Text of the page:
Estate tax laws didn't fall off the "fiscal cliff," likely leaving many older Americans over-insured. Estate tax planning had been mired in uncertainty in recent years as Congress flip-flopped on raising thresholds and exemptions. Taxpayers who were concerned prior to the new deal, and prepared for the worst with a generous life insurance policy, may now find themselves over-insured.
Had Congress been unable to reach an agreement by the January 1, the tax-free amount for estate taxes would have plummeted to $1 million and most estate rates would have climbed to 55 percent. Instead, Congress kept and made permanent the $5 million exemption (now $5.25 million when raised for inflation in 2013).
Uncertainty was in large supply in recent years. President George W. Bush lowered estate tax rates for 10 years, but as those changes were set to expire, the Obama administration chose to only extend the rates for one year. Had we not swerved and missed the cliff, estates of individuals passing away this year and in the future would have been heavily taxed.
Life insurance traditionally plays an important role in estate planning. When a wealthy individual dies, the value of their estate gets hit with taxes. Some call this the "death tax," as often the burden falls on their heirs. Buying a life insurance policy is one way to hedge against estate taxes. For example, if an 80-year-old expects their estate to be valued above the current $5.25 million threshold, it may be cheaper to buy a life insurance policy for that amount today, pay the premiums now, and have that policy pay the estate taxes upon his demise. It is one way for wealthy individuals to "pay the taxes in advance" and therefore have their estate (home, money, property, etc.) smoothly pass-on to heirs. Using insurance to pay estate taxes also has a number of tax advantages. While the ins and outs of such planning can be very complicated and best left to well-trained attorneys, the overall concept is fairly simple.
The uncertainty of estate taxes has made tax planning for wealthy individuals something of a moving target. Because rates were scheduled to rise this year, many wealthy individuals bought or kept in place large insurance policies for future estate taxes. Such individuals may now be over-insured.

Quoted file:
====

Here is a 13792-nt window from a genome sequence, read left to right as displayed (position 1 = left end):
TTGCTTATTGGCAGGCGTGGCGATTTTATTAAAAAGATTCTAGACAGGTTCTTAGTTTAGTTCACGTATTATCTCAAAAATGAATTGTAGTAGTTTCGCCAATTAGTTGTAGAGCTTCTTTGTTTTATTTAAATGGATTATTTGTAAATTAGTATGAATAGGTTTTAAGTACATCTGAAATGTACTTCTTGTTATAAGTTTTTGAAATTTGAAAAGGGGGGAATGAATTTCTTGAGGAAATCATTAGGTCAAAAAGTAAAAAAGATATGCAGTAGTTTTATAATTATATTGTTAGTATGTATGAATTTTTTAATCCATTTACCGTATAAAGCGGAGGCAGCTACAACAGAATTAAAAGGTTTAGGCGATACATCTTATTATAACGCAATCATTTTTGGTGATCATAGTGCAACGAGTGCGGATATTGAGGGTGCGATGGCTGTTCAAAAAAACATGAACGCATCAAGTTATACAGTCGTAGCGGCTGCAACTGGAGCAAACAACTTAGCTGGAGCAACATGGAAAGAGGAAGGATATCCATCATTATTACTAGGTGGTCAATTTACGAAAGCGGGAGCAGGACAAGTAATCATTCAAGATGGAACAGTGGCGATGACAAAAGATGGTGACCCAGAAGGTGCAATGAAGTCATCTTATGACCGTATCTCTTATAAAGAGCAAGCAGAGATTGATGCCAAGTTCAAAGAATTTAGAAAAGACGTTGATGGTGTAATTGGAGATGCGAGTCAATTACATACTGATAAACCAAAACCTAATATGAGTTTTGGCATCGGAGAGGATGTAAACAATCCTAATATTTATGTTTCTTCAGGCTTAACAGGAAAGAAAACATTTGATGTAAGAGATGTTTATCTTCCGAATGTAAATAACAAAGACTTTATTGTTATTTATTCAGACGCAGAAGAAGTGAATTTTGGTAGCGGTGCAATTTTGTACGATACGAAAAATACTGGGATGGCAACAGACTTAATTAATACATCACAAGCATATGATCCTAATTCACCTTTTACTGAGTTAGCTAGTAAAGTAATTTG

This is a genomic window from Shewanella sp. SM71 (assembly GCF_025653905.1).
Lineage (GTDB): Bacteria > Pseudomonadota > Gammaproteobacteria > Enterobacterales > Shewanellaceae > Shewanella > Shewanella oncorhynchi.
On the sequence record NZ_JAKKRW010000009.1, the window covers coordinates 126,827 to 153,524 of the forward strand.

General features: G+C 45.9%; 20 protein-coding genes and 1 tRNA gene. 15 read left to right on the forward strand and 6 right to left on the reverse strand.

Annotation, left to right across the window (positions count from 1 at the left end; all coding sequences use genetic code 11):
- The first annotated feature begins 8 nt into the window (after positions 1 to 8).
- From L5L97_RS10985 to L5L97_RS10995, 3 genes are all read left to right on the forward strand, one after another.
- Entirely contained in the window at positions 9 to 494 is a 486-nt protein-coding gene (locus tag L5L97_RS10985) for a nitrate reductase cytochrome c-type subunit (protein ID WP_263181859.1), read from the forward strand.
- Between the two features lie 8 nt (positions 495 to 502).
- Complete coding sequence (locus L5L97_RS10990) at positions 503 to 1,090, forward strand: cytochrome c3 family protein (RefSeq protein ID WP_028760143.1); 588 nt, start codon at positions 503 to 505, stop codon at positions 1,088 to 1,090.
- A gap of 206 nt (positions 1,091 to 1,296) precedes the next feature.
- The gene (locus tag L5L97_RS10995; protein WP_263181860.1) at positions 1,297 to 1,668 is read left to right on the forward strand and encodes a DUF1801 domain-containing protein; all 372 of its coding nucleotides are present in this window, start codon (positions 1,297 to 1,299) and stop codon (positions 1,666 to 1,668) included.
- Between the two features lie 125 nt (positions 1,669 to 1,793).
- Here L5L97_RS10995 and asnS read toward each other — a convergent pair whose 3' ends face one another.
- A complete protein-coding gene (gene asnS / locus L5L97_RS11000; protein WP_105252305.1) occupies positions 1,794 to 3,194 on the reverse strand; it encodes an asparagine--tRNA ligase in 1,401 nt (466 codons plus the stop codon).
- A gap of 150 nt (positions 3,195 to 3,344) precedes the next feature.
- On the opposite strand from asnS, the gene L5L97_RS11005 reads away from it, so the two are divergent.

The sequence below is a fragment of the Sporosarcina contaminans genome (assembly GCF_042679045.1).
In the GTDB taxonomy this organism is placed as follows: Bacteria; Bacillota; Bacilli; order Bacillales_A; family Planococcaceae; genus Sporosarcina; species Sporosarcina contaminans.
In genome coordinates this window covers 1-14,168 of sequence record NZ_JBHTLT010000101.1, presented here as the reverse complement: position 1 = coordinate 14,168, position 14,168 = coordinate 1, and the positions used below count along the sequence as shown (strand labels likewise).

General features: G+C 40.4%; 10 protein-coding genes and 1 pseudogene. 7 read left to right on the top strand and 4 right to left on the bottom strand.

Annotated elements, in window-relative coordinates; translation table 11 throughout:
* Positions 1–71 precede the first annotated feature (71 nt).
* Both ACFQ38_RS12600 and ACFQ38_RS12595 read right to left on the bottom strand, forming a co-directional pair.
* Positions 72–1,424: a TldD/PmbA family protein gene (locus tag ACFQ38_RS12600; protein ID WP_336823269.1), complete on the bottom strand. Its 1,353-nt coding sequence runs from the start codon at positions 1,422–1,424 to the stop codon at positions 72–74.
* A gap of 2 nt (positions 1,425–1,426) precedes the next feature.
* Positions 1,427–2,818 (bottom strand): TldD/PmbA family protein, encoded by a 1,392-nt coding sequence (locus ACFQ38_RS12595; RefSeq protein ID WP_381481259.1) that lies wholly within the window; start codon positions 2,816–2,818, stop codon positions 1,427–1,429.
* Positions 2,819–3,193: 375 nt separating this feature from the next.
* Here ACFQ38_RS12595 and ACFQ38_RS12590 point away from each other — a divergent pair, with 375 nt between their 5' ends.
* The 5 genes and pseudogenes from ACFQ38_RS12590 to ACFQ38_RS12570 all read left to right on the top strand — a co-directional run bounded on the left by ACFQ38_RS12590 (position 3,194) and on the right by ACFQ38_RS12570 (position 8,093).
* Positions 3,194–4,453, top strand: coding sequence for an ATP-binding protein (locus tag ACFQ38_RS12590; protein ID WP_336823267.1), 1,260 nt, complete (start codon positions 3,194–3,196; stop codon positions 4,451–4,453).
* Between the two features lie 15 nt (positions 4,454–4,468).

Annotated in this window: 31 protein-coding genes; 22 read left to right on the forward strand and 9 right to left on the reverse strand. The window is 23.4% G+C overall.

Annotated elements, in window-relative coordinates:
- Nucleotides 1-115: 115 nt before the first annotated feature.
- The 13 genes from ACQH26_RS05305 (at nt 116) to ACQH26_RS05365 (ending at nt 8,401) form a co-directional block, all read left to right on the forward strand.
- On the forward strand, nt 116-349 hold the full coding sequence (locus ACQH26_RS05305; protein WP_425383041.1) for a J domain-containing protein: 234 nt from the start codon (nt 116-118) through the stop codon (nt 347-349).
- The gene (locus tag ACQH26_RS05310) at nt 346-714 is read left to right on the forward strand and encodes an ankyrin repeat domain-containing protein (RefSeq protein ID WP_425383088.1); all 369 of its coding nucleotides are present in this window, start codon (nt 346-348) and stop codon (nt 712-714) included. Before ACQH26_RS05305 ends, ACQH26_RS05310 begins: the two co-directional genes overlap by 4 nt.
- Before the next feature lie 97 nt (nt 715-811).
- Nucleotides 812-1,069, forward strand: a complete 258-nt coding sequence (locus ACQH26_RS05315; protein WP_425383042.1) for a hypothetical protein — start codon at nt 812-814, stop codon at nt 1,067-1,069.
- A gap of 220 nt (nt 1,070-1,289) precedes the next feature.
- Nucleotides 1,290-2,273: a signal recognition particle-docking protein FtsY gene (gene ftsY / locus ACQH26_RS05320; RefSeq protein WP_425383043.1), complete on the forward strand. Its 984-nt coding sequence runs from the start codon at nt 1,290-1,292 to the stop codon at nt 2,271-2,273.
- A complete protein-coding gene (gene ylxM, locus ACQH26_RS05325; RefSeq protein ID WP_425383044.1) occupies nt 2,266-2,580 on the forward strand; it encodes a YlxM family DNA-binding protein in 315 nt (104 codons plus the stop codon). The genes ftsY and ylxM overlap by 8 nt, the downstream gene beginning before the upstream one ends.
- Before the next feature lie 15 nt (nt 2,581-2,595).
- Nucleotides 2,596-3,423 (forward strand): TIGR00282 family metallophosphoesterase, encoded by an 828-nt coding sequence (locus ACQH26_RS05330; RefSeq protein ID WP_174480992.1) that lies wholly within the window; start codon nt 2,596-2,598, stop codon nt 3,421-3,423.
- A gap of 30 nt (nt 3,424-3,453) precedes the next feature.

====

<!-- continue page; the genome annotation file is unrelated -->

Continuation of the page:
Had we gone over the cliff and the tax rates lowered to $1 million, a wealthy individual with an estate valued at $10 million would be subject to 55 percent tax on $9 million -- nearly $5 million in taxes. A prudent tax planner would suggest that this individual buy a $5 million insurance policy making his estate the beneficiary in order to pay the taxes upon the insured's demise.
Today, with the cliff averted, that same individual (with an estate valued at $10 million) would be subject to 40 percent tax on everything over the first $5.25 million -- and only about paid $2 million in taxes. Had this individual previously bought a $5 million policy, worrying about the worst-case scenario, he would be over-insured by about $3 million.
One way wealthy individuals have hedged against changes in the estate tax has been to buy multiple insurance policies; so they could drop one if it was no longer needed. Others may be "stuck" with policies worth more than they need.
Options in this situation include letting the policy lapse or surrendering for cash-surrender value, if applicable.
Life insurance settlements provide an attractive alternative, enabling policyholders to sell their life insurance policy for more than the surrender value, less than the face value. In such a transaction, a life settlement provider continues to pay the purchased policy premiums, collecting the full amount when the policy seller passes away. The value of a life settlement varies depending on the life expectancy of the policyholder at the time of sale, and on the written full value of the policy. Often, a life settlement offers seven to eight times more funds than surrendering the policy.
Because of recent changes in life expectancy tables, some individuals may be able to sell a policy to a life settlement company and replace it with cheaper coverage. Others can keep one policy to pay estate taxes and sell one for cash. The proceeds can be used to purchase a long-term care insurance policy or fill any other financial need.
Regardless of your financial situation and whether or not the estate tax changes affect you, major tax policy changes should serve as a reminder to evaluate insurance coverage. Individuals may find that coverage is no longer needed, should be converted or can be replaced at a lower cost. Anyone with an estate that is impacted by the legal changes should contact their tax attorney or financial planner.